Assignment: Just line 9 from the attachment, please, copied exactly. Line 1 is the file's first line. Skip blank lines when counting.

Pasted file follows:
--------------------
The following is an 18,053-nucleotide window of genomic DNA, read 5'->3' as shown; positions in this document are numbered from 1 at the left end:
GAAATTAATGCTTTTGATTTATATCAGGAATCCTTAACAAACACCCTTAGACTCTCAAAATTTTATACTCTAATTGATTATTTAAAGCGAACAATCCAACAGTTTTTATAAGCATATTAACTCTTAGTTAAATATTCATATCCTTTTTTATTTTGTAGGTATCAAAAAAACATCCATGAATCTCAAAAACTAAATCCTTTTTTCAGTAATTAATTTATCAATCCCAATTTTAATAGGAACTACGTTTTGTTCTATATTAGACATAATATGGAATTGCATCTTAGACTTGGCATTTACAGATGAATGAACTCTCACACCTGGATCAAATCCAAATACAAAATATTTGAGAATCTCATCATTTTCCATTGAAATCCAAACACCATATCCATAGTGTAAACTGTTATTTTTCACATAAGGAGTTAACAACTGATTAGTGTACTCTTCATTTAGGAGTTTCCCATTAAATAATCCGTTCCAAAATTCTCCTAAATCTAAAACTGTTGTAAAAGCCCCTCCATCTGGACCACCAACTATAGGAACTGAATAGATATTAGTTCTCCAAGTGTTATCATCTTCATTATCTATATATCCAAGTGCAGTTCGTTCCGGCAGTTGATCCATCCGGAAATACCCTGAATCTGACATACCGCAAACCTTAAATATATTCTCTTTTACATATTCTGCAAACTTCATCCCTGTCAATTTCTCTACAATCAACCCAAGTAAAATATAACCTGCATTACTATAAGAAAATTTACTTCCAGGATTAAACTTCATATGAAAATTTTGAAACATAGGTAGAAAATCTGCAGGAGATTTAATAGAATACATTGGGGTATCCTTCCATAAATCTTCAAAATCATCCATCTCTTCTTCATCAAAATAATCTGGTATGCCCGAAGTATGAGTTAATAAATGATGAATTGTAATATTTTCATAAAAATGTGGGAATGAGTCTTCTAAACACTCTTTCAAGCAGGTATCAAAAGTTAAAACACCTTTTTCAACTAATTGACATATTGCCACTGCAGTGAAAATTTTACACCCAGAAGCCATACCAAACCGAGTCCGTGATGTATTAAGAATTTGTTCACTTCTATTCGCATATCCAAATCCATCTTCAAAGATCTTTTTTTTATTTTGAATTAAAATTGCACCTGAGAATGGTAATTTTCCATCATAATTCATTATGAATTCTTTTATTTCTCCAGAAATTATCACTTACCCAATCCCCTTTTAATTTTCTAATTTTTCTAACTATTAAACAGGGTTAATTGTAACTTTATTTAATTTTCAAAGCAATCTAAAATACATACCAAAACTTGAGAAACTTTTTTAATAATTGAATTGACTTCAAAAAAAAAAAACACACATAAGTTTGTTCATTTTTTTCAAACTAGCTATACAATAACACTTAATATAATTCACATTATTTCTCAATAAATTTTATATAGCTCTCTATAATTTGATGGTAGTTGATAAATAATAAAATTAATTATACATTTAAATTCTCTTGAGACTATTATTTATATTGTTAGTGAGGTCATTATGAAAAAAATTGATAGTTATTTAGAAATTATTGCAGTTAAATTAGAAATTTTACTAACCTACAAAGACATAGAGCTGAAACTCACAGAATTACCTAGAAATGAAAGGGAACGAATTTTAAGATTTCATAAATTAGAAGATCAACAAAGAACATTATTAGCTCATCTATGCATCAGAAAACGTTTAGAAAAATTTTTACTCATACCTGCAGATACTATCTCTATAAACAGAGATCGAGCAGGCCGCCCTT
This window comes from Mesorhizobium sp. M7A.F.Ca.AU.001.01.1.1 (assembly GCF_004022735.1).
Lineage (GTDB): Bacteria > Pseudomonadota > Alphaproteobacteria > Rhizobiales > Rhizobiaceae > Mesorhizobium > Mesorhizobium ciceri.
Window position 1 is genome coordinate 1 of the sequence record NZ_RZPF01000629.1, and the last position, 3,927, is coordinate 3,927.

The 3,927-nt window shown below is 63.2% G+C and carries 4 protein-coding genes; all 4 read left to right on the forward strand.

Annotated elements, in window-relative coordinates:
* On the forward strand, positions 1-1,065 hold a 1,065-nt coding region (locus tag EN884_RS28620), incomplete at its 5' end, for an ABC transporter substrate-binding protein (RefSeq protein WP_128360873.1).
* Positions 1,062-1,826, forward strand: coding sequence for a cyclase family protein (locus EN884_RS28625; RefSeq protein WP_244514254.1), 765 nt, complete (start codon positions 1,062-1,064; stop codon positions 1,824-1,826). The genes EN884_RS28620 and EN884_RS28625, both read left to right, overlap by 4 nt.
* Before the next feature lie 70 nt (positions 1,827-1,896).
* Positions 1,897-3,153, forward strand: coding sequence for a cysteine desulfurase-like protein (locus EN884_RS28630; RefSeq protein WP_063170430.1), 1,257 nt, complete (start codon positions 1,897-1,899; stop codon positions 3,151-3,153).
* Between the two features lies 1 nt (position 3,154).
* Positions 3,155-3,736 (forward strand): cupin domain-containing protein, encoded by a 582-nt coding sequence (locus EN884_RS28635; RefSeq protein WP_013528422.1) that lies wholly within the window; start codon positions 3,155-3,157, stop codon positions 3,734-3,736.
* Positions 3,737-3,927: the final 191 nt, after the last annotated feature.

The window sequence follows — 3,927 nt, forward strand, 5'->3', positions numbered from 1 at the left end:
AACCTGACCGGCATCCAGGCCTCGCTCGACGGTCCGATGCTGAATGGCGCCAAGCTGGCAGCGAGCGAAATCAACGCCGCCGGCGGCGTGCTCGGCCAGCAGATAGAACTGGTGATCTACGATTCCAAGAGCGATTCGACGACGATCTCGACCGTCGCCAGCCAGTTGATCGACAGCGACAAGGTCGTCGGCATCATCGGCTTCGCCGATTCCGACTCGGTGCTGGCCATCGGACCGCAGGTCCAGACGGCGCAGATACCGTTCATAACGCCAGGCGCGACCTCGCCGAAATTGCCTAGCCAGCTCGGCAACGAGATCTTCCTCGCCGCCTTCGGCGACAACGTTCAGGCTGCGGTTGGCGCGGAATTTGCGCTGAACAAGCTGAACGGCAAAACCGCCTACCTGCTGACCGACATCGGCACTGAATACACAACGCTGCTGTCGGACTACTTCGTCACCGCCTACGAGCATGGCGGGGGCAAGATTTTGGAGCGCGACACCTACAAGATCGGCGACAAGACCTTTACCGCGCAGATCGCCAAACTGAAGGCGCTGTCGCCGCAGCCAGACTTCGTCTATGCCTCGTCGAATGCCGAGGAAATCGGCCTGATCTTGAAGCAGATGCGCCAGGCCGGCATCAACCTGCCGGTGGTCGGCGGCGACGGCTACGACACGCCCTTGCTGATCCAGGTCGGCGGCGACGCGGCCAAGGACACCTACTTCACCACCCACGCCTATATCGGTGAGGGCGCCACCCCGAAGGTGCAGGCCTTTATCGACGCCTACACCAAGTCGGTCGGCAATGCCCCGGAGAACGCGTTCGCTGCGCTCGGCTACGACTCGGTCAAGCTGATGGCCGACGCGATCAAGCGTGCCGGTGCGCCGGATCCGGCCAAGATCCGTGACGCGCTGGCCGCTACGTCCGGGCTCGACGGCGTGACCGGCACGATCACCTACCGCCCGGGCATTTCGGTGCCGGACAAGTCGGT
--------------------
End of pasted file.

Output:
* Positions 1,062-1,826, forward strand: coding sequence for a cyclase family protein (locus EN884_RS28625; RefSeq protein WP_244514254.1), 765 nt, complete (start codon positions 1,062-1,064; stop codon positions 1,824-1,826). The genes EN884_RS28620 and EN884_RS28625, both read left to right, overlap by 4 nt.